First the good news, I passed my CCNA exam today. The testing experience however, was a nightmare.
The very first question was a simlet lab, and all the windows opened up in a minimized state - I had to click to drag & expand the windows to be able to read them. But the real problem was the console sim window, it wouldn't expand at all. So for instance, if you issued a show command, the right hand side would be cut off with no way to see it, and no scroll bars.
At this point I started to feel stressed and called in the test administrator for help. She suggested that it was probably supposed to look like that, and not to worry about it. After taking a deep breath and unclenching my teeth I explained to her that was impossible, as I couldn't see all the information I needed to answer the question. So she called Pearson Vue.
They were able to fix the problem by remote controlling the machine and reinstalling flash, and possibly some other component. After all was said and done, I was back in my seat at the first question and just over 60 minutes left on the clock!
Being worried about not having enough time, I asked the administrator if there was anything she could do. After talking to Pearson again, she was able to reset the time.
So feeling somewhat frazzled I sat down and tried again. I got just over half way through and was on another sim question, when the computer just froze up. Couldn't type, move windows, or click anything. A moment later an error message popped up on the screen. So I talked to the admin again, found out that some other server crashed...had to wait for that to come back up, then she had to reboot the test machine, restart the test...etc etc etc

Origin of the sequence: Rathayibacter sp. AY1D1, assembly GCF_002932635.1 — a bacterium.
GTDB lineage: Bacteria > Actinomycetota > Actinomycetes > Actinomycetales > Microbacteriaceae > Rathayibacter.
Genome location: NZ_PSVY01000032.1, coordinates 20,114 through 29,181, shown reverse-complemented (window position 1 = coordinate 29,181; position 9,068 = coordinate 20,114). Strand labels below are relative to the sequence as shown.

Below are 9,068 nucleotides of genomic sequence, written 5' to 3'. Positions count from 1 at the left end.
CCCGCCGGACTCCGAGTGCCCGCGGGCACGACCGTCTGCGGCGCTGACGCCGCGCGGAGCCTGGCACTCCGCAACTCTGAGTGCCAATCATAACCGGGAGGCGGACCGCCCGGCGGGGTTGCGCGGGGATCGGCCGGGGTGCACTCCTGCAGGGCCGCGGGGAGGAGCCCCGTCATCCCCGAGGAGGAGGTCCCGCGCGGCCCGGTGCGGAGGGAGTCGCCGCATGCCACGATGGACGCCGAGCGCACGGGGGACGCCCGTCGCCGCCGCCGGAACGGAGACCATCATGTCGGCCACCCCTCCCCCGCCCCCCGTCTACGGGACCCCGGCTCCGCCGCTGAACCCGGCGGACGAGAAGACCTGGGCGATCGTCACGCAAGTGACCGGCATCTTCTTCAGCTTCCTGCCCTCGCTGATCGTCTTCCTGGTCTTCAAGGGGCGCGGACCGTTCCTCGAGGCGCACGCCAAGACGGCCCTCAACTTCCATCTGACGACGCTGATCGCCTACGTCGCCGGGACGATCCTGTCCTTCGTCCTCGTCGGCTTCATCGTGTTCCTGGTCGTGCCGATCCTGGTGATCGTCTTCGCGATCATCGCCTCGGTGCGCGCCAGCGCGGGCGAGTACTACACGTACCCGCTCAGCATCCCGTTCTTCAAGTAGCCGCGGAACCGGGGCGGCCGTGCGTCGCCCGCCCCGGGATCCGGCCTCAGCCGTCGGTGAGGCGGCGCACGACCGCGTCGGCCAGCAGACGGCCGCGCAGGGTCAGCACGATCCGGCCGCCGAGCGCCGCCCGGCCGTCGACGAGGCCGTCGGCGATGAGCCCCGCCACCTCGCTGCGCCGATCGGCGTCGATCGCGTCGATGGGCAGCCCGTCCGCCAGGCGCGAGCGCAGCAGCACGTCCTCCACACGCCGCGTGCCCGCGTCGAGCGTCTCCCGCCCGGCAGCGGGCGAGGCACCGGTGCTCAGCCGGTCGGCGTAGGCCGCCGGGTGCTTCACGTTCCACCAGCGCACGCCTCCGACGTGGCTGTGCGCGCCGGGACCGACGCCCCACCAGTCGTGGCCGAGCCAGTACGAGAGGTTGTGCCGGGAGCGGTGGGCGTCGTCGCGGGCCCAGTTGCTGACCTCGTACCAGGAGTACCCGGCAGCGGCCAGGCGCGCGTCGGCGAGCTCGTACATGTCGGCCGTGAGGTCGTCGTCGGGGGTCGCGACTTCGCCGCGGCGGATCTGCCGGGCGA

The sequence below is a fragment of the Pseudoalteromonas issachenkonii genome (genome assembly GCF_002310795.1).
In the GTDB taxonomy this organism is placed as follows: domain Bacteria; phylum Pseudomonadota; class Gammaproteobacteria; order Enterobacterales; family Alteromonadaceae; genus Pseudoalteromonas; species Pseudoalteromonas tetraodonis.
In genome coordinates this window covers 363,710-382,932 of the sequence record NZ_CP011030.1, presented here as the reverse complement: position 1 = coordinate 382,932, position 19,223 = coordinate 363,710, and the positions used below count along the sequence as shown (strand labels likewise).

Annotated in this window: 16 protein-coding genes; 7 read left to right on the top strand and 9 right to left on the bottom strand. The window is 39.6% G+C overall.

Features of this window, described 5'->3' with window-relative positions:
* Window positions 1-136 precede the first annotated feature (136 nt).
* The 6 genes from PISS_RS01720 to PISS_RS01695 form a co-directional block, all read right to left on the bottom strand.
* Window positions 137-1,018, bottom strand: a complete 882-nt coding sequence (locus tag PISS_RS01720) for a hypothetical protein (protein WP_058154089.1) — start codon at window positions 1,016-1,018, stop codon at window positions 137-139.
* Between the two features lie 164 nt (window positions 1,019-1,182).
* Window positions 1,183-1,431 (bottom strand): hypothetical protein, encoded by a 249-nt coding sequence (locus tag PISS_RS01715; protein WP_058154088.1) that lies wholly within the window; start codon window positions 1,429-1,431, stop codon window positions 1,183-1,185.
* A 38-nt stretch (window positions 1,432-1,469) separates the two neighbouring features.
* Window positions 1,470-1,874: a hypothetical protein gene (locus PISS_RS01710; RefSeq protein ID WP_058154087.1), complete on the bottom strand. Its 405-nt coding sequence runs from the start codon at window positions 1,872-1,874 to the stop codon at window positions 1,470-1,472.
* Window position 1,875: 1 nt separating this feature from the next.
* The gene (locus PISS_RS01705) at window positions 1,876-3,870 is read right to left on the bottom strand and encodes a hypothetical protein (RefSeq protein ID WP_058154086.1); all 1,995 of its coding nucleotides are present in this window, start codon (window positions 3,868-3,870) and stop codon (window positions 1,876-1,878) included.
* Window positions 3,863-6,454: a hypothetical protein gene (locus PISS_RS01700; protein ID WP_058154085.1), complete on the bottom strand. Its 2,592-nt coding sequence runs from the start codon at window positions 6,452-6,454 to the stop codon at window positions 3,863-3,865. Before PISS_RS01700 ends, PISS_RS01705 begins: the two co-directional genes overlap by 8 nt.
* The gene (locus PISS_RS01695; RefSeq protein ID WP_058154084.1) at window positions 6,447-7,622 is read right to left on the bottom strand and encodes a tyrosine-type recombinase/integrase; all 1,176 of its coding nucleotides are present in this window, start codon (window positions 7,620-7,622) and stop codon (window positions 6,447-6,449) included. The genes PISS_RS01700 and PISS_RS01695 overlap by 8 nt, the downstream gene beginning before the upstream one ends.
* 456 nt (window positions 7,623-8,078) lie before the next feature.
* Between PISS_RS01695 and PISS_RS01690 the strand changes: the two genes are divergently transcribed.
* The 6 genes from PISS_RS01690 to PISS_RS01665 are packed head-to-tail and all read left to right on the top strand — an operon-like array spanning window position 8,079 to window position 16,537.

FINALLY managed to get through the rest of the test without problems.
In talking to the administrator afterward, she says that this isn't all that unusual, and she was surprised that she was even able to get through to Pearson/Vue on the phone in less than 45 minutes.
Has anyone else had these sorts of experiences? It seems to me that Pearson/Vue is doing a lousy job of something that is very important to a lot of people. Events like this seriously elevate people's stress levels - when you're probably already under considerable exam pressure to begin with!